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So if I understand correctly, the solution is to call your C code
pretending it is lua, in which case the library will handle the stack
and errors differently and more tolerantly. In the specific case that is
causing me trouble, I'll just rewrite the function in lua instead of C
(which might have been a better decision in the first place).

I have a newbie question then: how should I call this function in an
*error-proof* way?

        -- takes 2 strings, returns a boolean
        handled = Function (arg1, arg2)

        // calls Function
        lua_getglobal(s_lua, "Function");
        lua_pushstring (s_lua, arg1);
        lua_pushstring (s_lua, arg2);
        if (lua_call (s_lua, 2, 1) == 0)
            handled = (bool) lua_tonumber (s_lua, -1);
            lua_pop (s_lua, 1);

This must work (i.e., leave a clean stack) regardless of what "Function"
evaluates to and whether the execution of "Function" succeeded or failed
for whatever reasons. Is it guaranteed to push a value if it succeeds (I
believe the docs say so)? Is it guaranteed to not leave anything on the
stack if it fails (couldn't find this in the docs)? The sample code in
the manual omits the lua_call return test for clarity, I assume. Is that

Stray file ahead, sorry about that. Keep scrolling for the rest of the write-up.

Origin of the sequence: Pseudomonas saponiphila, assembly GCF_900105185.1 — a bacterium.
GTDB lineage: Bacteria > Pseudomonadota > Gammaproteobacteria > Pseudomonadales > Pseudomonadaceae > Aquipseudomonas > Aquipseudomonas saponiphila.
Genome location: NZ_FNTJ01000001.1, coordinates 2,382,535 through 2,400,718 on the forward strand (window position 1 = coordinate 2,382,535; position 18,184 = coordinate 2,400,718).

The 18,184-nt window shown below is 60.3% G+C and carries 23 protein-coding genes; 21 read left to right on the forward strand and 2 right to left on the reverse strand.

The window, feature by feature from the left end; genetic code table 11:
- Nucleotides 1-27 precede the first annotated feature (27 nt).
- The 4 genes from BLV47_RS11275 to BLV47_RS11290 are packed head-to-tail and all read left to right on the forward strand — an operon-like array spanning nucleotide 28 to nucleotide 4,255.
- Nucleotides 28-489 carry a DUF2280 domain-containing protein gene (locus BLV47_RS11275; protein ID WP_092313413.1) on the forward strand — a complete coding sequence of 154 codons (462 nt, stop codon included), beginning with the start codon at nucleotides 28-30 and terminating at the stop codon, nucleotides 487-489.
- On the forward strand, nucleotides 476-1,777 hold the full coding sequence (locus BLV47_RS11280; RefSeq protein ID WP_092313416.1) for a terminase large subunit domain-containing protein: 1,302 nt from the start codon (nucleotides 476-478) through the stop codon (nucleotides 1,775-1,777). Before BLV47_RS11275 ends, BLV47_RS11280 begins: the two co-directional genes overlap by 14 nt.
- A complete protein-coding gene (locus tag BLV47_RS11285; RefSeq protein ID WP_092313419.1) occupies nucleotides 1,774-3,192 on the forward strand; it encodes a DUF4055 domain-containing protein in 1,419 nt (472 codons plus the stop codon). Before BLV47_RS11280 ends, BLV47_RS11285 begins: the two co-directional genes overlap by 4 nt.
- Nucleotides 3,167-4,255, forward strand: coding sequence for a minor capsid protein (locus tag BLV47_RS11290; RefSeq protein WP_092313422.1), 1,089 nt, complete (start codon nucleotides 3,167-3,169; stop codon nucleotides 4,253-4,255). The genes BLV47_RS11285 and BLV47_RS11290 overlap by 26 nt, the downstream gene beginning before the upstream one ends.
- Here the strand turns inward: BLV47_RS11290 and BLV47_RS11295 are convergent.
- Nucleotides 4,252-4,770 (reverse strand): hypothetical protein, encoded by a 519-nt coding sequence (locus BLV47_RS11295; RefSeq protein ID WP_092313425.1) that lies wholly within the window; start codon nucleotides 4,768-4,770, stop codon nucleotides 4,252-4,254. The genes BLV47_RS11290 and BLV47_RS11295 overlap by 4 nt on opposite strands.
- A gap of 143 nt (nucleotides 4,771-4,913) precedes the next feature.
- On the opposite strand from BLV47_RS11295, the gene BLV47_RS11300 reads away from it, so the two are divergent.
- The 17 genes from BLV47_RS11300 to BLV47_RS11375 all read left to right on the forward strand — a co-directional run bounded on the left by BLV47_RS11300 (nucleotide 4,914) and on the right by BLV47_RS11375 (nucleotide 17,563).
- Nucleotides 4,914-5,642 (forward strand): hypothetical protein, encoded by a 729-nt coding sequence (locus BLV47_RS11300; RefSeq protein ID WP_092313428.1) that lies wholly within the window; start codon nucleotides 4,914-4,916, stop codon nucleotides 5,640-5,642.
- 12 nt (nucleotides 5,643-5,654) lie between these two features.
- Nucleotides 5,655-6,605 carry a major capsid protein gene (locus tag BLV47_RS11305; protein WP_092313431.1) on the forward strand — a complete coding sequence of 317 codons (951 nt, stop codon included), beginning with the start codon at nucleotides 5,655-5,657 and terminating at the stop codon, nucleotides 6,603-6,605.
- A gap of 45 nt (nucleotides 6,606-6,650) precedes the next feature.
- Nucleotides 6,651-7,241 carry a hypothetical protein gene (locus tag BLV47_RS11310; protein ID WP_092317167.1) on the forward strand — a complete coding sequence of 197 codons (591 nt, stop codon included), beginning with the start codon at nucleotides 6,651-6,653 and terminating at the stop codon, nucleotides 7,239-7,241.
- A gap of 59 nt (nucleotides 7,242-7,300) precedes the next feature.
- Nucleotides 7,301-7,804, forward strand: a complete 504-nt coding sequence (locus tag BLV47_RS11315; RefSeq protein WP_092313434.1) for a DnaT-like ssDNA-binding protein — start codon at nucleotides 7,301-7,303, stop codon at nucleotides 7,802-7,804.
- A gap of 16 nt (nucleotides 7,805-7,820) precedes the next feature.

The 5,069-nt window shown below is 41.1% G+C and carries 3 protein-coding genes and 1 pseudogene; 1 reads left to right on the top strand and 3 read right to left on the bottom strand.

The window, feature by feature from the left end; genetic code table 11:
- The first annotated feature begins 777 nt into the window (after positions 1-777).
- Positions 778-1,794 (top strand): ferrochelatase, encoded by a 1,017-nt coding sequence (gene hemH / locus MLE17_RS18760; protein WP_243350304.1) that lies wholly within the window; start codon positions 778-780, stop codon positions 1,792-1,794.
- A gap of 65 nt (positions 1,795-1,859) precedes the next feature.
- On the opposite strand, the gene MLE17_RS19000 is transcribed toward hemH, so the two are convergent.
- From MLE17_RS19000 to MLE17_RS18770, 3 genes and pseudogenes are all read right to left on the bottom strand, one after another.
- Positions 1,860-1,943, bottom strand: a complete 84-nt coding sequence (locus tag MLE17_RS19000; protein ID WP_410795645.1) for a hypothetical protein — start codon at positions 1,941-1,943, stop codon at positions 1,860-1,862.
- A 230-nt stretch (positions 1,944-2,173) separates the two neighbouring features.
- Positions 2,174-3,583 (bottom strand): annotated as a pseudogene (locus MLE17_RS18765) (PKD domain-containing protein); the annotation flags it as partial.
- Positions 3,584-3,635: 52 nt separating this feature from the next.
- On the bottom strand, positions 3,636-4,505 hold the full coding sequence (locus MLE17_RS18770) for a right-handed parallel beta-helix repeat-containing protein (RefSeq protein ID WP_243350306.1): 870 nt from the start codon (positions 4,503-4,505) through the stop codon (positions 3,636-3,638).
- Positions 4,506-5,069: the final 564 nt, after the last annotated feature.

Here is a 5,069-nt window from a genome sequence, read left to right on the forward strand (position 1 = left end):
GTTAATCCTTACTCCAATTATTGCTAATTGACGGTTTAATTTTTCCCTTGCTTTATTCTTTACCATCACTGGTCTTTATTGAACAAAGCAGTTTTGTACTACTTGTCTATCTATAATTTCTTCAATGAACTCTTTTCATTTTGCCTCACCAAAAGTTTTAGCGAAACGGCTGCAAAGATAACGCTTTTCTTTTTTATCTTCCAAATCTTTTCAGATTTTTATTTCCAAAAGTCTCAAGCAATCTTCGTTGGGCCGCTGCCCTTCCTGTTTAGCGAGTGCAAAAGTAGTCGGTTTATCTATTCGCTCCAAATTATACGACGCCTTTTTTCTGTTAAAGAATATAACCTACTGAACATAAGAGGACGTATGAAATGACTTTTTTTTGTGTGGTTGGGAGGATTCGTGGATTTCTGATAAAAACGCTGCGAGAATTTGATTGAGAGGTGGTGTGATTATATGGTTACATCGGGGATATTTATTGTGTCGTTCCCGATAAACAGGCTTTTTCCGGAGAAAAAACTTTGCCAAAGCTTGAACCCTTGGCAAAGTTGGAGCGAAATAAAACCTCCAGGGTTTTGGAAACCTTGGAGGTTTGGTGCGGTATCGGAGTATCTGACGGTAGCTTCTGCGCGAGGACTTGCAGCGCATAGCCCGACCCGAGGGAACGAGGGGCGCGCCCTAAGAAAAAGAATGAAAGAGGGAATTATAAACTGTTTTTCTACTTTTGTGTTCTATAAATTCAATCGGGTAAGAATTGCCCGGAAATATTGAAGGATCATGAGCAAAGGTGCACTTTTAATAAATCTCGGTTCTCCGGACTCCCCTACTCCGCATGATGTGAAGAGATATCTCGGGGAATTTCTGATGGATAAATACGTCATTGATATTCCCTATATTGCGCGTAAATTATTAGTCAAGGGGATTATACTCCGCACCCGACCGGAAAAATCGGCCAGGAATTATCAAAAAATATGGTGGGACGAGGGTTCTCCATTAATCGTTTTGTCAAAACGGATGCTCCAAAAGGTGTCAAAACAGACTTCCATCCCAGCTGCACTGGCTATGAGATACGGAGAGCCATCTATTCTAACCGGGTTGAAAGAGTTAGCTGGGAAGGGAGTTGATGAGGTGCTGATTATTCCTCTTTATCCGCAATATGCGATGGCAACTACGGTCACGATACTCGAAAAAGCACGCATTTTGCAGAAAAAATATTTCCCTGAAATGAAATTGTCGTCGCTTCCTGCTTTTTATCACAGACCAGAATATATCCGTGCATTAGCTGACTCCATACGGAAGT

all I need, or do I need to set the stack to a saved absolute value on


-----Original Message-----
From: Luiz Henrique de Figueiredo [] 
Sent: Monday, August 20, 2001 6:54 PM
To: Multiple recipients of list
Subject: Re: lua calling exit()

>(entire app exiting with no warning).

exit() is only called in luaD_breakrun. If there's no warning it's
_ERRORMESSAGE is not displaying it. (You said you've redefined it.)
But you'd only get "unable to recover; exiting", which is hardly

>- What are some best practices for stack control?

One simple rule: never leave garbage on the stack. In other words,
you're returning values to Lua, leave the stack as you found it.

>- Do I have to extensively and manually check before every stack
>operation to make sure I never pop an empty stack (causes protection
>faults later on) or allow the stack to leak (eventually causes exit()
>the entire app)?

You could try setting up call hooks and testing the stack only in these.

>- Is there a recommended way to completely prevent lua from ever
>exit, or at least call my exit handler so I can let people know what's
>going on?

Simply define a Lua C function that does your main work and then
lua_call it,
instead of calling it as you'd normally do in C:
If something goes wrong, error will be called normally.